It is very sweet, like honey, so use it the same way you would honey in a recipe. A good rule of thumb: 1 teaspoon for mildly sweet flavor. Increase the amount as you would agave or honey in a recipe. The following is a recipe for a Yacon brown sugar substitute. I often use this substitute when baking cookies and gingerbread:
Yacon Brown Sugar Substitute
1 Cup Xylitol
2 Tbs. Yacon syrup
With a mixer combine Xylitol and Yacon syrup until it resembles brown sugar. Use in recipes like brown sugar.
Recipes Using Yacon Syrup as an Ingredient (I have made the Chocolate Peanut Butter Tart and it is to DIE for!)
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Beth on April 10, 2014:
I have started eating yacon syrup lately and love it - both the flavor (although some brands have been "odd") and the benefits I've noticed to my health. I'm commenting because this article suggests using it for cooking. I wonder how that is feasible when it's priced around $20-$25 for a mere cup (8 oz). That's some mighty expensive baking!
Lucid and Aware from Hell, Norway on December 26, 2013:
My Doctor suggested yacon syrup to me, because I wanted to try this recipe for dark chocolate, which requests to add either honey or molasses (both of which I am NOT 'supposed' to consume). I hope this works. Is there an ideal source to get it?
Gbubb on November 04, 2013:
Is it possible to just have a spoonful of ya con syrup as it looks like it goes in a lot of cookies, etc.?
Bob from Down-to-Earth Charity HK Ltd. on July 07, 2013:
Hello Yacon lovers,
Browse http://yacon.biz to look at yacon cultivation at Mt. Camellia, and share the joy and hardship of the farmers who depend on yacon for their livelihood.
Support and Buy Yacon Syrup from Mt. Camellia at http://yacon.biz/online.html
Different from dark molasses of conventional yacon syrup on the market, Yacon Syrup from Mt. Camellia has the following characteristics:
- Standardized short chain FructoOligoSaccharides (sc-FOS) ;
- Contains 40% - 60% sc-FOS ;
- Syrup color: Golden to Amber color, Translucent ;
- Syrup concentration: 65 brix min., inhibits growth of microorganisms ;
- No additives, No preservatives, No sulfites ;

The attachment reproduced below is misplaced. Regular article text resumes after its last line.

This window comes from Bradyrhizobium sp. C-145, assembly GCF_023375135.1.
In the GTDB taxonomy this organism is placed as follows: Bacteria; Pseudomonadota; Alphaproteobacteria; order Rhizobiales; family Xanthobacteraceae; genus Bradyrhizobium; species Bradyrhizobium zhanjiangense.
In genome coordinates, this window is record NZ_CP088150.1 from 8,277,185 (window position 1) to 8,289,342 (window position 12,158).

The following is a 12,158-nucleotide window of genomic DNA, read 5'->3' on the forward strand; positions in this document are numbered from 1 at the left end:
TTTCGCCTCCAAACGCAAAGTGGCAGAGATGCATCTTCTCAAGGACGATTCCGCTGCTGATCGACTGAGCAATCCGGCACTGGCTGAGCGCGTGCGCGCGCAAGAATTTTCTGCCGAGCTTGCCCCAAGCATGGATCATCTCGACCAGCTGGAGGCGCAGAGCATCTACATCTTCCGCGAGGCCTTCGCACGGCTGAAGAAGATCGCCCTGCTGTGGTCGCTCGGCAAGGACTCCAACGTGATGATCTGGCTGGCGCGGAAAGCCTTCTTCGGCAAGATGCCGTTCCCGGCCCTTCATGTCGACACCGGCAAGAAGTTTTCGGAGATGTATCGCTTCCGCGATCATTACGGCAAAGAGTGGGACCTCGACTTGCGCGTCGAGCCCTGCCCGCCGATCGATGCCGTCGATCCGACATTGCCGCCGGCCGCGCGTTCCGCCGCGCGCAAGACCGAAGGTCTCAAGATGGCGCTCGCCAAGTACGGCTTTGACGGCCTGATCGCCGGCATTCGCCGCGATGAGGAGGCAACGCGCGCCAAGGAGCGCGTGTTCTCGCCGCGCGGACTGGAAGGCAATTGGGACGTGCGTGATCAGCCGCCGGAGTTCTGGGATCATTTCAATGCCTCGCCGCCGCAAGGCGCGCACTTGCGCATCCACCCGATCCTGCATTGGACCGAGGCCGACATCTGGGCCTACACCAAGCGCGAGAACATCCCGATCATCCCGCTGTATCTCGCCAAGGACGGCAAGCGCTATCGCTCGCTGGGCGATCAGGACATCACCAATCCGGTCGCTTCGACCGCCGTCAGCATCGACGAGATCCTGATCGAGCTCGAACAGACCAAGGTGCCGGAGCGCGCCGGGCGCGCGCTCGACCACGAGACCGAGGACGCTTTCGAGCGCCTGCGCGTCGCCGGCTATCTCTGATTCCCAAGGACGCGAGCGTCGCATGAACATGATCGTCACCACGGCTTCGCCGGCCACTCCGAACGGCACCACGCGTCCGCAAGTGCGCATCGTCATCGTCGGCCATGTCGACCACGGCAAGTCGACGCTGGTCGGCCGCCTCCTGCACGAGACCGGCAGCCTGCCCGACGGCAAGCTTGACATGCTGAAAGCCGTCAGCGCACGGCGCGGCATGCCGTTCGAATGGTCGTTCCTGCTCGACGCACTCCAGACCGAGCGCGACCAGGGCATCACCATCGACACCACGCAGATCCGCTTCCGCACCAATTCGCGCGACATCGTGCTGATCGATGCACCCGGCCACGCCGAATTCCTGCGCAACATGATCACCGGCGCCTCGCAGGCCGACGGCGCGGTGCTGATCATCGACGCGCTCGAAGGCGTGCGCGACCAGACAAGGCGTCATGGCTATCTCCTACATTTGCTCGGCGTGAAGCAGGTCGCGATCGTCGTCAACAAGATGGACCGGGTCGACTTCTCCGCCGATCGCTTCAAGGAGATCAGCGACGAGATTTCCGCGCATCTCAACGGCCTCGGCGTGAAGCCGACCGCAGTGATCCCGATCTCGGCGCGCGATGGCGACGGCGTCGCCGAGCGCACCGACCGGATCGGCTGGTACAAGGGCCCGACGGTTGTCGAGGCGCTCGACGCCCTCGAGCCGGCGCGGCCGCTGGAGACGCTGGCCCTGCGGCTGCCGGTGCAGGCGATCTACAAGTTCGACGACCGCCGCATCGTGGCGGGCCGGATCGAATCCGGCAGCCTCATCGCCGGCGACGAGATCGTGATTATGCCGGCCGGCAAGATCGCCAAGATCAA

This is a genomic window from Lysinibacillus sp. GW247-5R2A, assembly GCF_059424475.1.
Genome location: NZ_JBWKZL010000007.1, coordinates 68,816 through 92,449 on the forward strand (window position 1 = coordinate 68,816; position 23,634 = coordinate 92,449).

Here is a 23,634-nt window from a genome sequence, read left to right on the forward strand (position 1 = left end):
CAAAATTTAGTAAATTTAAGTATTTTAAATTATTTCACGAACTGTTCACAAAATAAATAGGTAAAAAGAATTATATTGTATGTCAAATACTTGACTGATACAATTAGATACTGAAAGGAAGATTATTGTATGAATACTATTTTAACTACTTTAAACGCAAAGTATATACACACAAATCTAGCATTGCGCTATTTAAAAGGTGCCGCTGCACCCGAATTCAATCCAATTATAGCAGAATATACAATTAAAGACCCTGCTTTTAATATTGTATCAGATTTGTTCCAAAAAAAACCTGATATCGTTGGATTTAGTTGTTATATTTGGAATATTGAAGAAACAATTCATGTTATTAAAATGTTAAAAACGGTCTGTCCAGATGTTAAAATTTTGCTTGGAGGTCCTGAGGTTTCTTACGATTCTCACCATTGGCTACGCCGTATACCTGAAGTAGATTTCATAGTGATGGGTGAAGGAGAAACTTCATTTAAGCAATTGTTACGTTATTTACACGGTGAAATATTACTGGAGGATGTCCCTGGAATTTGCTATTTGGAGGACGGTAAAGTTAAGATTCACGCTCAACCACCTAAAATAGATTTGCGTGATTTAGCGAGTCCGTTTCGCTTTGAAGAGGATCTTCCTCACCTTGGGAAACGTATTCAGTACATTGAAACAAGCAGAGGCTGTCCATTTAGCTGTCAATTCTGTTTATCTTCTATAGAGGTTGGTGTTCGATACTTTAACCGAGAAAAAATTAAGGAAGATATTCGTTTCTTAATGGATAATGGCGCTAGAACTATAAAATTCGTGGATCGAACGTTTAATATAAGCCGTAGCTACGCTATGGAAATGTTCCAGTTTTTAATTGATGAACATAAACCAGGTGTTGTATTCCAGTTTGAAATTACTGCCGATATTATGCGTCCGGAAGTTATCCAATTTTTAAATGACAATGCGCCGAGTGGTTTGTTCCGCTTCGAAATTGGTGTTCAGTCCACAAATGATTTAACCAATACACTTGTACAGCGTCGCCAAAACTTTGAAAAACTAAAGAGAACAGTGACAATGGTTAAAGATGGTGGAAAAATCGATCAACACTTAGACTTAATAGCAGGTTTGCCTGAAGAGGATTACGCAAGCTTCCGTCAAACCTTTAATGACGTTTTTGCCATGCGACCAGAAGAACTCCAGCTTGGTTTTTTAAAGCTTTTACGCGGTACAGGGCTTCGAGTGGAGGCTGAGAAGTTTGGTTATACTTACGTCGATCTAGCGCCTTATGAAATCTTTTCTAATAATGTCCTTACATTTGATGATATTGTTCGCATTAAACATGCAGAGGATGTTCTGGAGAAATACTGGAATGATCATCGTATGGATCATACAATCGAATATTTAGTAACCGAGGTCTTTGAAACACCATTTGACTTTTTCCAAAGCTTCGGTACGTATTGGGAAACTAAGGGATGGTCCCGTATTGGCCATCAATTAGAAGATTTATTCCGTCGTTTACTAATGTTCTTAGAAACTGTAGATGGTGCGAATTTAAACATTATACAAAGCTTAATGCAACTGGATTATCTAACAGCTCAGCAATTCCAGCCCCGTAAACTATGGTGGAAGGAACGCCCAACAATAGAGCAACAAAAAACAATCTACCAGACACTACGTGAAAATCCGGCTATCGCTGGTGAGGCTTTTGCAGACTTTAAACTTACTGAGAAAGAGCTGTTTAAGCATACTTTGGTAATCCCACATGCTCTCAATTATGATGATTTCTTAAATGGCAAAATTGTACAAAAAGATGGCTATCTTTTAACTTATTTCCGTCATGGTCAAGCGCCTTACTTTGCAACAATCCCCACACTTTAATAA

- Agricultural hazards such as Heavy metals, pesticide residue (if any) are removed by physical methods.
Happy surfing !
Bob from Down-to-Earth Charity HK Ltd.
Cherryl Joy S. Galleno on September 23, 2011:
I am very thankful to the effort on posting these information of yakon. I am starting eating fresh yakon and enjoying in it every freshness and having its benefits.
Robthom43921717 on October 29, 2009:
Ye I also do not have a Vitamix yet. Going raw is the best you will see what I mean when you give it a go. Money can be a problem but I tend to look for the items on offer, that saves a lot of money.
Hope you post more hubs like this one.
K.D. Clement (author) from USA on October 28, 2009:
Thanks Rob! I am not currently a raw foodist but I would love to go raw for awhile and I do make raw recipes on occasion. What is holding me back is $$$. When I finally buy my Vitamix I'm going to give it a go.
Robthom43921717 on October 28, 2009:
I'm really glad I found this hub as I am thinking of purchasing yacoon syrup soon. I am also a raw foodist and just wondering wether you were aswell???
K.D. Clement (author) from USA on May 05, 2009:
Thanks Dame Scribe. It really is a great sweetener-although a bit pricey. My local health food store is beginning to stock it though.
Gin G from Canada on May 02, 2009:
Great Hub! It's info I can share with a few people with diabetes I know. Keep up the great work :)
K.D. Clement (author) from USA on April 22, 2009:
Thanks Monique! Glad you appreciated it.
Monique on April 22, 2009:
This is a great hub for folks who are looking for alternative ways to sweeten their food - and I suspect, for folks who have allergies that prevent them from eating certain types of sweets. Thanks for the information!